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New TLDs and their impact to brands.

UPDATE 02/18/2010 12:47pm: We have confirmed these findings to be correct.

It has often been asserted by trademark holders that the new round of gTLDs will have a major and catastrophic financial impact on brands.

But beyond these alarmist statements, is there any empirical evidence to either back this up, or to prove it false?

After examining all UDRP cases done by WIPO and the NAF, sorted by TLD, the evidence shows that new gTLDs play a very minor role in UDRPs, and that to the extent that a TLD matters, .com more prone to infringement than other, newer gTLDs. Infringements, as measured by UDRPs filed (regardless of outcome), show that infringement broadly correlate to the number of domains registered in a TLD zone, and not to the newness or recency of a TLD.

The study also predicts that if 300 new TLDs were created (an estimate made by several observers, including ICANN), there would be 316 new additional UDRPs filed. When combined with the new Uniform Rapid Suspension provisions that will be required for new gTLDs, these cases would result in a total additional cost to trademark holders of $869,000, or less than $.10 per trademark registered worldwide.

The data shows that, for enforcement via UDRP and URS, assertions that brand holders would be faced with enormous costs have been substantially overestimated.

Read the study.pixelstats trackingpixel


1 Fred F { 02.18.10 at 4:02 am }

Not a shocker. Glad to see someone took the initiative to do all that research. I looked at NAF and WIPO and it looks like that took a long time to do.

2 Fairness Advocate { 02.18.10 at 4:11 am }

@Fred F, @Zach – We are working on validating this research. Should be completed midday 2/18.

@Troung – Liar is a strong label, perhaps presenting “the truth through a filter”.

3 Troung { 02.18.10 at 4:03 am }

Why to lawyers lie so much?!?

4 Zach { 02.18.10 at 4:05 am }

not a surprise at these findings.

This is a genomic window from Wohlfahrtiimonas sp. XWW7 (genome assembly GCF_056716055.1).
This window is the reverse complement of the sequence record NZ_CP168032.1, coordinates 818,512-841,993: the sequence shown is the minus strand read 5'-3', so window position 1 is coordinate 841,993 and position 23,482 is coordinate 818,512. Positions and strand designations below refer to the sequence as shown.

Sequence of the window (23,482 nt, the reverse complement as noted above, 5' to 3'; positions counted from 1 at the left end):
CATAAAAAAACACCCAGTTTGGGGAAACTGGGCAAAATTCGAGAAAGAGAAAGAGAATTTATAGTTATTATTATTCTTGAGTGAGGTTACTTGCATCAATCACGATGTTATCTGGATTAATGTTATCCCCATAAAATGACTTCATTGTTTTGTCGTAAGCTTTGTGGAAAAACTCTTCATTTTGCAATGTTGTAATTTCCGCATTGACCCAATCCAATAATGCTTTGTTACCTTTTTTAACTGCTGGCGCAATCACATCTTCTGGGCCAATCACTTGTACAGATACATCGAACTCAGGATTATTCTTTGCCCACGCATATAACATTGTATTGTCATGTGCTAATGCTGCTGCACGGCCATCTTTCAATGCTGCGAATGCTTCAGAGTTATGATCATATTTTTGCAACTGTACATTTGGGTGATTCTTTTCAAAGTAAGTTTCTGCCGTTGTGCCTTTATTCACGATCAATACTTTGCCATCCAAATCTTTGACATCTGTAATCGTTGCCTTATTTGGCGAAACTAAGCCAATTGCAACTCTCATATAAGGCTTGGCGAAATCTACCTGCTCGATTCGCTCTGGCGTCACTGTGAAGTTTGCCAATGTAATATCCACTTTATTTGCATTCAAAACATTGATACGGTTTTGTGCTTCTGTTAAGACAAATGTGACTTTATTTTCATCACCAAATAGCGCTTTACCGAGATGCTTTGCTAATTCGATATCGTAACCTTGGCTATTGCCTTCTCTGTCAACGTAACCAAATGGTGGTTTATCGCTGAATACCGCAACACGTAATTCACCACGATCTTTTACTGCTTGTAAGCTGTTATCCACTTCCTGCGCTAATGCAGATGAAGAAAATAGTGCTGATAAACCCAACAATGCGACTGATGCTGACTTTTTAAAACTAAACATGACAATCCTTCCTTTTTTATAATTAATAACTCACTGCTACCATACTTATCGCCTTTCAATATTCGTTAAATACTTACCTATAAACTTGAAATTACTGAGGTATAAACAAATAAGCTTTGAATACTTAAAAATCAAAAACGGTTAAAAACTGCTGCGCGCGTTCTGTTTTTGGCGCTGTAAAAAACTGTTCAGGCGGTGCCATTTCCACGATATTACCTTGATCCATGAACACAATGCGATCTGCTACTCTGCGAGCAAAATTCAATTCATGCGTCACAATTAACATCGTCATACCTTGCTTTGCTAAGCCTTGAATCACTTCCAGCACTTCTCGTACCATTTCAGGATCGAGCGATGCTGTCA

Someone took a lot of time to go through all of the information, for sure. Looks like the people who did the study are pro-new TLD, though

5 anonymous domainer { 02.18.10 at 4:14 am }

The UDRP needs a major overhaul. it is being seriously abused by reverse hijackers to steal domains from people.

6 Constantine Roussos (.music) { 02.19.10 at 12:22 pm }

This is great research. The findings are not a surprise at all. Deep inside everyone knows the truth and a lot of time is wasted on developing perfect policies on things that do not have a great impact on society or brands. Too bad the attorneys of big brands try to hide the real truth from their clients and charge them for it.


7 Fairness Advocate { 02.19.10 at 3:44 pm }

Appreciate the comments @Constantine, @Anonymous.

Also, for another perspective on this read here:
MBH at has a post about the Minds + Machines findings. He suggests that it is worth expanding:

  • the perspective in to ccTLDs that have launched as open as well, like .me
  • does not take into consideration the legal fees around preparation of a UDRP
  • could incorporate how many cease and desist letters are sent by tm holders resulting in a transfer prior to UDRP
  • the number of court cases filed by tm holders or those costs

It also seems reasonable to perhaps quantify

  • the many, many areas where a possible dispute was resolved by friendly (as opposed to visceral) first contact.
  • A higher level of ethical conduct being illustrated by ‘domainers’ (ie the Internet Commerce Association Code of Conduct) reducing the number of claims
  • The impacts of Yahoo or Google blacklisting infringing names reducing the attraction of infringing registrations

With the exception of including ‘open’ ccTLDs, (we will look into this), many of the data points are worth considering but are not necessarily quantifiable.

8 Fairness Advocate { 02.19.10 at 3:54 pm }

Just looked really quickly at WIPO and only found 8 caes in 2008, 13 in 2009, for a total of 21 if I am not missing anything.